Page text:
5^6/(2^9*5^3*5^6) = 5^6/10^9

15625/10^9

=> 4 zero's between the decimal point and the first non zero digit to the right of the decimal point.

Answer is B.


If the question were only about the terminating decimal, I would solve as under:

t= 1/(2^9 * 5^3)
t= 1/(2^6 * 10^3)
t= (0.5)^6 * (0.1)^3

Since the sum of the powers of the two decimals is 9, the terminating decimal has 9 decimals.
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Re: If t= 1/(2^9x5^3) is expressed as a terminating decimal, how many zero  [#permalink]

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New post 02 Nov 2011, 11:57
1
You could also use bench mark values as MGmat strategy guide talks about.
so here
1/100,000 < 1/64,000 <1/10,000
which is
0.00001 < 1/64000< 0.0001

So, t can be a like 0.000011, 0.000012 etc
so there are four zeroes.

Takeaway is to use Benchmark values.
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Re: If t= 1/(2^9x5^3) is expressed as a terminating decimal, how many zero  [#permalink]

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New post 04 May 2016, 08:31
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restore wrote:
If \(t= 1/(2^9x5^3)\) is expressed as a terminating decimal, how many zeros will t have between the decimal point and the first nonzero digit to the right of the decimal point?

(a) 3
(b) 4
(c) 5
(d) 6
(e) 9


Solution:

We use the term "leading zeros" to describe the zeros between the decimal point and the first nonzero decimal digit. To complete this problem we can use the following rule to determine the number of leading zeros in a fraction when it is converted to a decimal:

If X is an integer with k digits, then 1/X will have k – 1 leading zeros unless X is a perfect power of 10, in which case there will be k – 2 leading zeros.

We see that t is in the form 1/X. Because the denominator X has more twos than fives, we know X is not a perfect power of 10. Before considering the fraction as a whole, we first must determine the number of digits in the denominator.

Rewriting the denominator, we get 2^9 x 5^3 = (2^6 x 2^3) x 5^3 = 2^6 x (2^3 x 5^3) = 64 x (1,000) = 64,000, which is a 5-digit integer. Thus, k = 5.

Using our rule, we see that the fraction t has 5 - 1 = 4 leading zeros.

Answer B.
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Re: If t= 1/(2^9x5^3) is expressed as a terminating decimal, how many zero  [#permalink]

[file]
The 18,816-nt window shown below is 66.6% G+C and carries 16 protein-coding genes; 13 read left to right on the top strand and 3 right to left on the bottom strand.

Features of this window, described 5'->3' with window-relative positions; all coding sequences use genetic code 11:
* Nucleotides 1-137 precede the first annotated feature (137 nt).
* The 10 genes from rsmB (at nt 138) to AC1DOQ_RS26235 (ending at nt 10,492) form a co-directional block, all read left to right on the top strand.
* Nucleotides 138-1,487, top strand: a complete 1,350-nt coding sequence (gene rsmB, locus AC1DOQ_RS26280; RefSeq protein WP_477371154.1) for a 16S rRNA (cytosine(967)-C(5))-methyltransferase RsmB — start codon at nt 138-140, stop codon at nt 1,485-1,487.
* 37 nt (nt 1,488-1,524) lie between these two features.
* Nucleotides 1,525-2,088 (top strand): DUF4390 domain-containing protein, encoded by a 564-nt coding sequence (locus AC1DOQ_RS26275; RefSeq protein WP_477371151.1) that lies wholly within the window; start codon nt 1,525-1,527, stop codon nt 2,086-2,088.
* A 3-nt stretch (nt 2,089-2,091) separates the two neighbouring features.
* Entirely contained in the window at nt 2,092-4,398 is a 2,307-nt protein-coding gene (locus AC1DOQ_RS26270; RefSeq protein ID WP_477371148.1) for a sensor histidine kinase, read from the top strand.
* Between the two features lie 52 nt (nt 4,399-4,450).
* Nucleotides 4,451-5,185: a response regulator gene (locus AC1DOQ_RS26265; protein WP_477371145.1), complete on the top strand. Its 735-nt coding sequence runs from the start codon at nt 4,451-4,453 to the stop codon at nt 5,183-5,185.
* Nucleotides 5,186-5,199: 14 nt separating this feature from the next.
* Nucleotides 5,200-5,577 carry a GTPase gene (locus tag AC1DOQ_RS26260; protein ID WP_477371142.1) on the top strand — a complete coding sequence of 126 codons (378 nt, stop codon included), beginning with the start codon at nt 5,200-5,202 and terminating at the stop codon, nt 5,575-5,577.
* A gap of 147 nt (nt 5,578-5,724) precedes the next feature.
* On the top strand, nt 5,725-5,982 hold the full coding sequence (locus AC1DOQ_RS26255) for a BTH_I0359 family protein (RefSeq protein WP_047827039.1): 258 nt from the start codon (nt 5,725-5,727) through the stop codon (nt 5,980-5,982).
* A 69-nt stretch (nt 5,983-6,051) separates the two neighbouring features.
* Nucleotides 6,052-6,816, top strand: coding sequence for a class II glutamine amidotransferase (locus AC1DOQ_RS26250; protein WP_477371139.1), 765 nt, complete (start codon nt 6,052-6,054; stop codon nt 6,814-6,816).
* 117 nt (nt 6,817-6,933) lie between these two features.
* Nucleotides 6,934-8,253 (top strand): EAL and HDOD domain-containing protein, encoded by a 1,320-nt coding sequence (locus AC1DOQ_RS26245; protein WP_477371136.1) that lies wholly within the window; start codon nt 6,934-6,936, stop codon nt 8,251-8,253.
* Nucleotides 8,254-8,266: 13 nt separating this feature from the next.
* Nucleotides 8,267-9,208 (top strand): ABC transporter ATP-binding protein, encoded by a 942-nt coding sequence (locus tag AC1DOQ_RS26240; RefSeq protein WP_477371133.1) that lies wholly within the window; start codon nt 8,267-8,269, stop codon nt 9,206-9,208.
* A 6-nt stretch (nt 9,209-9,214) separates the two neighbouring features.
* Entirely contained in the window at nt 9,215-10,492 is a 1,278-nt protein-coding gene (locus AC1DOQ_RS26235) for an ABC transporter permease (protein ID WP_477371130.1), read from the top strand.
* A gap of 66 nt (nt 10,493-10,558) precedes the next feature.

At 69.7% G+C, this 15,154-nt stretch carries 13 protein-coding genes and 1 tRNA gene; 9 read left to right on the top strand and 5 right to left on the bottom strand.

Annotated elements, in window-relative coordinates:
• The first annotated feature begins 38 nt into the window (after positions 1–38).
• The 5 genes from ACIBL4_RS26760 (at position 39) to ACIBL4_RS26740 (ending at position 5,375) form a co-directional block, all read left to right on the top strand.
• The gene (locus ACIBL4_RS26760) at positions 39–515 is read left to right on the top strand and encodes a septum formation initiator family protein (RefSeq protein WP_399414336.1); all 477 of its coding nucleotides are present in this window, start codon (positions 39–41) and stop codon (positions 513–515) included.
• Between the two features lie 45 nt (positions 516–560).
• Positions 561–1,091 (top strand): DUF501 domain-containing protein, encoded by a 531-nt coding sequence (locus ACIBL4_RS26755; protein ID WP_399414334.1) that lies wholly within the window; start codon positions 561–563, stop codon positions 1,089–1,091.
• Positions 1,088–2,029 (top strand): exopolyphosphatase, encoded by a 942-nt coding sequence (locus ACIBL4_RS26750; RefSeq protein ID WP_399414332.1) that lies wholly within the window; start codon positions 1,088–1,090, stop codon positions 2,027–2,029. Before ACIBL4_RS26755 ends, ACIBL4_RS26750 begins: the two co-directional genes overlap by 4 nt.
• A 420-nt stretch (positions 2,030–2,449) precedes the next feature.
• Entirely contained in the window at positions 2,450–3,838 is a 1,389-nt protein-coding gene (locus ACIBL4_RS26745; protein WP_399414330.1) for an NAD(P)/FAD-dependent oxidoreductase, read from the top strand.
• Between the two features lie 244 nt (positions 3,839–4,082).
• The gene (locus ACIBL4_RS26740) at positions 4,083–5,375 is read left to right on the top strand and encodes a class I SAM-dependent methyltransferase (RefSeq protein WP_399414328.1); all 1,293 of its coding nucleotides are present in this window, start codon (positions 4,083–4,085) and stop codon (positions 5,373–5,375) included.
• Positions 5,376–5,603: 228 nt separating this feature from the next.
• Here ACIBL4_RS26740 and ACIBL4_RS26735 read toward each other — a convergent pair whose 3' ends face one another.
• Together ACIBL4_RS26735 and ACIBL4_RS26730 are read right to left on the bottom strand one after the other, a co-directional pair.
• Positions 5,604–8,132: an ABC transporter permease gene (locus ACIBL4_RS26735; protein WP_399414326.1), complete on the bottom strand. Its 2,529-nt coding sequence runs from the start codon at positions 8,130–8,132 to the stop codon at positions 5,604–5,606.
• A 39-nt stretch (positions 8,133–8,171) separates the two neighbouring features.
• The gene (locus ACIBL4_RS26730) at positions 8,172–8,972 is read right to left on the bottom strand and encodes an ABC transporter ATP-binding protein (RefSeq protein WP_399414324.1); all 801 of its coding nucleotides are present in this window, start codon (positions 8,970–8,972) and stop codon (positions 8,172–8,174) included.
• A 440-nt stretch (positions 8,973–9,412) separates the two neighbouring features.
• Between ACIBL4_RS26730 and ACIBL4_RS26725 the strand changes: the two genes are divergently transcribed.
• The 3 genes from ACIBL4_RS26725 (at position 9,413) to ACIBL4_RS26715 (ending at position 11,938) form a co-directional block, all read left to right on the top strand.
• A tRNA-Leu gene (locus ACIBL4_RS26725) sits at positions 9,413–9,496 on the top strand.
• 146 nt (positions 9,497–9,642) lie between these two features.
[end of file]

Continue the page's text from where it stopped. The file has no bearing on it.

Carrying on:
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New post 18 Mar 2017, 05:44
Baten80 wrote:
If t= 1/(2^9x5^3) is expressed as a terminating decimal, how many zeros will t have between the decimal point and the first nonzero digit to the right of the decimal point?

a. three
b. four
c. five
d. six
c. nine


I like the explanation from Mike McGarry on Magoosh's site and I'm reposting the explanation here:

t=1/(2^9*5^3)
t=1/(10^3*2^6)
Now multiply the numerator and denominator by 5^6 so that we can convert the denominator completely in powers of 10
t=5^6/(10^3*2^6*5^6)
t=5^6/(10^9)
Now 5^3=125, 5^6 = (125)^2. If (100)^2 = 10,000, then (125)^2 will also have 5 digits
So fill in the gap in this 9 digit number with the last 5 digits being 125^2
t=_ _ _ _ X X X X X. The first four blanks will obviously have zeros filled
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Re: If t= 1/(2^9x5^3) is expressed as a terminating decimal, how many zero  [#permalink]

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New post 18 Mar 2017, 05:56
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1
Baten80 wrote:
If t= 1/(2^9x5^3) is expressed as a terminating decimal, how many zeros will t have between the decimal point and the first nonzero digit to the right of the decimal point?

a. three
b. four
c. five
d. six
c. nine


Given: \(t=\frac{1}{2^9*5^3}\).

Multiply by \(\frac{5^6}{5^6}\) --> \(t=\frac{5^6}{(2^9*5^3)*5^6}=\frac{25*625}{10^9}=\frac{15625}{10^9}=0.000015625\). Hence \(t\) will have 4 zerose between the decimal point and the fist nonzero digit.

Answer: B.

Or another way \(t=\frac{1}{2^9*5^3}=\frac{1}{(2^3*5^3)*2^6}=\frac{1}{10^3*64}=\frac{1}{64000}\).

Now, \(\frac{1}{64,000}\) is greater than \(\frac{1}{100,000}=0.00001\) and less than \(\frac{1}{10,000}=0.0001\), so \(\frac{1}{64,000}\) is something like \(0.0000xxxx\).

Answer: B.

OPEN DISCUSSION OF THIS QUESTION IS HERE: https://gmatclub.com/forum/if-t-1-2-9-5 ... 47-20.html
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Re: If t= 1/(2^9x5^3) is expressed as a terminating decimal, how many zero   [#permalink] 18 Mar 2017, 05:56